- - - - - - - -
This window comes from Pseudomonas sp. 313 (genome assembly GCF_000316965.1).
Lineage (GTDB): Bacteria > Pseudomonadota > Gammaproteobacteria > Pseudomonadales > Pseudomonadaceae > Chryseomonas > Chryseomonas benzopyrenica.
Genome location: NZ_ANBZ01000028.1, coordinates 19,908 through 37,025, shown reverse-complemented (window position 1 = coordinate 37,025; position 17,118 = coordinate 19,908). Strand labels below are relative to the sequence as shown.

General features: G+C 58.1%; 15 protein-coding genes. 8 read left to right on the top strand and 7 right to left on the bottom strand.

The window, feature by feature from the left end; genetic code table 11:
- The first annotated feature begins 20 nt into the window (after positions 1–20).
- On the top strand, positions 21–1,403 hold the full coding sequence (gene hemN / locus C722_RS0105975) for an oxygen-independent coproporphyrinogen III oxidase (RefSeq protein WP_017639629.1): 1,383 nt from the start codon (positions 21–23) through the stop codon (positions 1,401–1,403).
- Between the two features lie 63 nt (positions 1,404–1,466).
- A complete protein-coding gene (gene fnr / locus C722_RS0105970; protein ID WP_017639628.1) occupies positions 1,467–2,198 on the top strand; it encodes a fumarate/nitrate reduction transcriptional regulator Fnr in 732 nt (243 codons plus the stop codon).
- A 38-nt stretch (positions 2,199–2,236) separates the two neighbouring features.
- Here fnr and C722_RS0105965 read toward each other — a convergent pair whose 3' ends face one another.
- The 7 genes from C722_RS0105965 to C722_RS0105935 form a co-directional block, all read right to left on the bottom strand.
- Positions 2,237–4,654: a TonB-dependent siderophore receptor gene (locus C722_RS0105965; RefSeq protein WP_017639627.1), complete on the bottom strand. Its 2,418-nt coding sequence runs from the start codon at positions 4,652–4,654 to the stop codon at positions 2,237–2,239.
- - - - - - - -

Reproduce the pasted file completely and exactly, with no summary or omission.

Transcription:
This window comes from Pseudomonas sp. 313 (genome assembly GCF_000316965.1).
Lineage (GTDB): Bacteria > Pseudomonadota > Gammaproteobacteria > Pseudomonadales > Pseudomonadaceae > Chryseomonas > Chryseomonas benzopyrenica.
Genome location: NZ_ANBZ01000028.1, coordinates 19,908 through 37,025, shown reverse-complemented (window position 1 = coordinate 37,025; position 17,118 = coordinate 19,908). Strand labels below are relative to the sequence as shown.

General features: G+C 58.1%; 15 protein-coding genes. 8 read left to right on the top strand and 7 right to left on the bottom strand.

The window, feature by feature from the left end; genetic code table 11:
- The first annotated feature begins 20 nt into the window (after positions 1–20).
- On the top strand, positions 21–1,403 hold the full coding sequence (gene hemN / locus C722_RS0105975) for an oxygen-independent coproporphyrinogen III oxidase (RefSeq protein WP_017639629.1): 1,383 nt from the start codon (positions 21–23) through the stop codon (positions 1,401–1,403).
- Between the two features lie 63 nt (positions 1,404–1,466).
- A complete protein-coding gene (gene fnr / locus C722_RS0105970; protein ID WP_017639628.1) occupies positions 1,467–2,198 on the top strand; it encodes a fumarate/nitrate reduction transcriptional regulator Fnr in 732 nt (243 codons plus the stop codon).
- A 38-nt stretch (positions 2,199–2,236) separates the two neighbouring features.
- Here fnr and C722_RS0105965 read toward each other — a convergent pair whose 3' ends face one another.
- The 7 genes from C722_RS0105965 to C722_RS0105935 form a co-directional block, all read right to left on the bottom strand.
- Positions 2,237–4,654: a TonB-dependent siderophore receptor gene (locus C722_RS0105965; RefSeq protein WP_017639627.1), complete on the bottom strand. Its 2,418-nt coding sequence runs from the start codon at positions 4,652–4,654 to the stop codon at positions 2,237–2,239.